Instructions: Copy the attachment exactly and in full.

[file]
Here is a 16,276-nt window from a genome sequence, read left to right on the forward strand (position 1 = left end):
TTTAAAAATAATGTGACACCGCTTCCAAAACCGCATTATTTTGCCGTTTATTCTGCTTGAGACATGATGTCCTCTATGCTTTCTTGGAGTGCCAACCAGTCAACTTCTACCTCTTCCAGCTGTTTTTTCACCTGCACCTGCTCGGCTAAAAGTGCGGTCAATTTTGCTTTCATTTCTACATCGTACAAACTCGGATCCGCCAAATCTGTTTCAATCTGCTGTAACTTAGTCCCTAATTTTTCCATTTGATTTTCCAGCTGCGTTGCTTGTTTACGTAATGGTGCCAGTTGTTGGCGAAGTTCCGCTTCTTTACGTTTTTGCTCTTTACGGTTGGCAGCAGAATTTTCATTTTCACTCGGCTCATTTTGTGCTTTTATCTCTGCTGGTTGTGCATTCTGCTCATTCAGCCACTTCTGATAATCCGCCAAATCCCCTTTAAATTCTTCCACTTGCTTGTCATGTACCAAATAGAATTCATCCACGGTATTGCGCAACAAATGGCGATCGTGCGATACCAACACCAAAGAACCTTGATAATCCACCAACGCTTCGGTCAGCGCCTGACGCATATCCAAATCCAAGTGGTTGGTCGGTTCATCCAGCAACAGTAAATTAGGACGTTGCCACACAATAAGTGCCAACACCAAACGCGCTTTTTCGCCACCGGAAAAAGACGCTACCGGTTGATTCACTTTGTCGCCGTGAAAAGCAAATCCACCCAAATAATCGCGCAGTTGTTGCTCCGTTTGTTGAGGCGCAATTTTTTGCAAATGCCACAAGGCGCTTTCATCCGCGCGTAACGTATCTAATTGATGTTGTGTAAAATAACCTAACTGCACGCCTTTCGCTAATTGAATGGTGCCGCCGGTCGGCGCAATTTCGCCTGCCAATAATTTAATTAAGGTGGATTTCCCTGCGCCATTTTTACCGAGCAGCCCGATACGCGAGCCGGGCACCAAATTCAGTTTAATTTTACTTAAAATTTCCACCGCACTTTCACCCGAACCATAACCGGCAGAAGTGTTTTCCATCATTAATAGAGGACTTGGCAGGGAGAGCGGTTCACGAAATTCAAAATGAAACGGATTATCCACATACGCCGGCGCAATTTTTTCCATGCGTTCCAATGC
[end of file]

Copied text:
Here is a 16,276-nt window from a genome sequence, read left to right on the forward strand (position 1 = left end):
TTTAAAAATAATGTGACACCGCTTCCAAAACCGCATTATTTTGCCGTTTATTCTGCTTGAGACATGATGTCCTCTATGCTTTCTTGGAGTGCCAACCAGTCAACTTCTACCTCTTCCAGCTGTTTTTTCACCTGCACCTGCTCGGCTAAAAGTGCGGTCAATTTTGCTTTCATTTCTACATCGTACAAACTCGGATCCGCCAAATCTGTTTCAATCTGCTGTAACTTAGTCCCTAATTTTTCCATTTGATTTTCCAGCTGCGTTGCTTGTTTACGTAATGGTGCCAGTTGTTGGCGAAGTTCCGCTTCTTTACGTTTTTGCTCTTTACGGTTGGCAGCAGAATTTTCATTTTCACTCGGCTCATTTTGTGCTTTTATCTCTGCTGGTTGTGCATTCTGCTCATTCAGCCACTTCTGATAATCCGCCAAATCCCCTTTAAATTCTTCCACTTGCTTGTCATGTACCAAATAGAATTCATCCACGGTATTGCGCAACAAATGGCGATCGTGCGATACCAACACCAAAGAACCTTGATAATCCACCAACGCTTCGGTCAGCGCCTGACGCATATCCAAATCCAAGTGGTTGGTCGGTTCATCCAGCAACAGTAAATTAGGACGTTGCCACACAATAAGTGCCAACACCAAACGCGCTTTTTCGCCACCGGAAAAAGACGCTACCGGTTGATTCACTTTGTCGCCGTGAAAAGCAAATCCACCCAAATAATCGCGCAGTTGTTGCTCCGTTTGTTGAGGCGCAATTTTTTGCAAATGCCACAAGGCGCTTTCATCCGCGCGTAACGTATCTAATTGATGTTGTGTAAAATAACCTAACTGCACGCCTTTCGCTAATTGAATGGTGCCGCCGGTCGGCGCAATTTCGCCTGCCAATAATTTAATTAAGGTGGATTTCCCTGCGCCATTTTTACCGAGCAGCCCGATACGCGAGCCGGGCACCAAATTCAGTTTAATTTTACTTAAAATTTCCACCGCACTTTCACCCGAACCATAACCGGCAGAAGTGTTTTCCATCATTAATAGAGGACTTGGCAGGGAGAGCGGTTCACGAAATTCAAAATGAAACGGATTATCCACATACGCCGGCGCAATTTTTTCCATGCGTTCCAATGC